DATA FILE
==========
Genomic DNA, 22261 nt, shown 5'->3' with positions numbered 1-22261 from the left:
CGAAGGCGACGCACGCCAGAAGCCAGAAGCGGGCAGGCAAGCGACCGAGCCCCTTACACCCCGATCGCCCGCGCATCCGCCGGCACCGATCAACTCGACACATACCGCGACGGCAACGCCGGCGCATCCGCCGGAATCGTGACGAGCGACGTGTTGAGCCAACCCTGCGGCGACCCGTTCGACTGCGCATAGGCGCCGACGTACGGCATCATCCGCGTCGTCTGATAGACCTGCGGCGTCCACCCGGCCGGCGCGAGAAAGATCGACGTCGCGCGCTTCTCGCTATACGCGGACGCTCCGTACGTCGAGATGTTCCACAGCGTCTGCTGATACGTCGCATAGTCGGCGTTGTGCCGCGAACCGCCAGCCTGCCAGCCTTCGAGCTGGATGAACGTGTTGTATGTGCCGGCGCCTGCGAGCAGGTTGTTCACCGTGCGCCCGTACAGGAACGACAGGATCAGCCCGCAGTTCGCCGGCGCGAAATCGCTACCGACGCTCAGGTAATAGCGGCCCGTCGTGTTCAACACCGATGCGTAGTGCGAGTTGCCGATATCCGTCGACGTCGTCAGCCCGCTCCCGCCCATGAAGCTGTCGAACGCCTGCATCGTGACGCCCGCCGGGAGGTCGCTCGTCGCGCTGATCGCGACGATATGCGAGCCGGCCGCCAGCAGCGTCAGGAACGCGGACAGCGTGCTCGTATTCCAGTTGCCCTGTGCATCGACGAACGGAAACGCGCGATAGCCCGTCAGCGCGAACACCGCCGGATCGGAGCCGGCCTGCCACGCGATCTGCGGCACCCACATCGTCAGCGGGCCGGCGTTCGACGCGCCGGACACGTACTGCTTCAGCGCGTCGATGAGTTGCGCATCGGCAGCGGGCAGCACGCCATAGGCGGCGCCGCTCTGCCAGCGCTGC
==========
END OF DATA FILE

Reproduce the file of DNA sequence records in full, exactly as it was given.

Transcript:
Genomic DNA, 22261 nt, shown 5'->3' with positions numbered 1-22261 from the left:
CGAAGGCGACGCACGCCAGAAGCCAGAAGCGGGCAGGCAAGCGACCGAGCCCCTTACACCCCGATCGCCCGCGCATCCGCCGGCACCGATCAACTCGACACATACCGCGACGGCAACGCCGGCGCATCCGCCGGAATCGTGACGAGCGACGTGTTGAGCCAACCCTGCGGCGACCCGTTCGACTGCGCATAGGCGCCGACGTACGGCATCATCCGCGTCGTCTGATAGACCTGCGGCGTCCACCCGGCCGGCGCGAGAAAGATCGACGTCGCGCGCTTCTCGCTATACGCGGACGCTCCGTACGTCGAGATGTTCCACAGCGTCTGCTGATACGTCGCATAGTCGGCGTTGTGCCGCGAACCGCCAGCCTGCCAGCCTTCGAGCTGGATGAACGTGTTGTATGTGCCGGCGCCTGCGAGCAGGTTGTTCACCGTGCGCCCGTACAGGAACGACAGGATCAGCCCGCAGTTCGCCGGCGCGAAATCGCTACCGACGCTCAGGTAATAGCGGCCCGTCGTGTTCAACACCGATGCGTAGTGCGAGTTGCCGATATCCGTCGACGTCGTCAGCCCGCTCCCGCCCATGAAGCTGTCGAACGCCTGCATCGTGACGCCCGCCGGGAGGTCGCTCGTCGCGCTGATCGCGACGATATGCGAGCCGGCCGCCAGCAGCGTCAGGAACGCGGACAGCGTGCTCGTATTCCAGTTGCCCTGTGCATCGACGAACGGAAACGCGCGATAGCCCGTCAGCGCGAACACCGCCGGATCGGAGCCGGCCTGCCACGCGATCTGCGGCACCCACATCGTCAGCGGGCCGGCGTTCGACGCGCCGGACACGTACTGCTTCAGCGCGTCGATGAGTTGCGCATCGGCAGCGGGCAGCACGCCATAGGCGGCGCCGCTCTGCCAGCGCTGC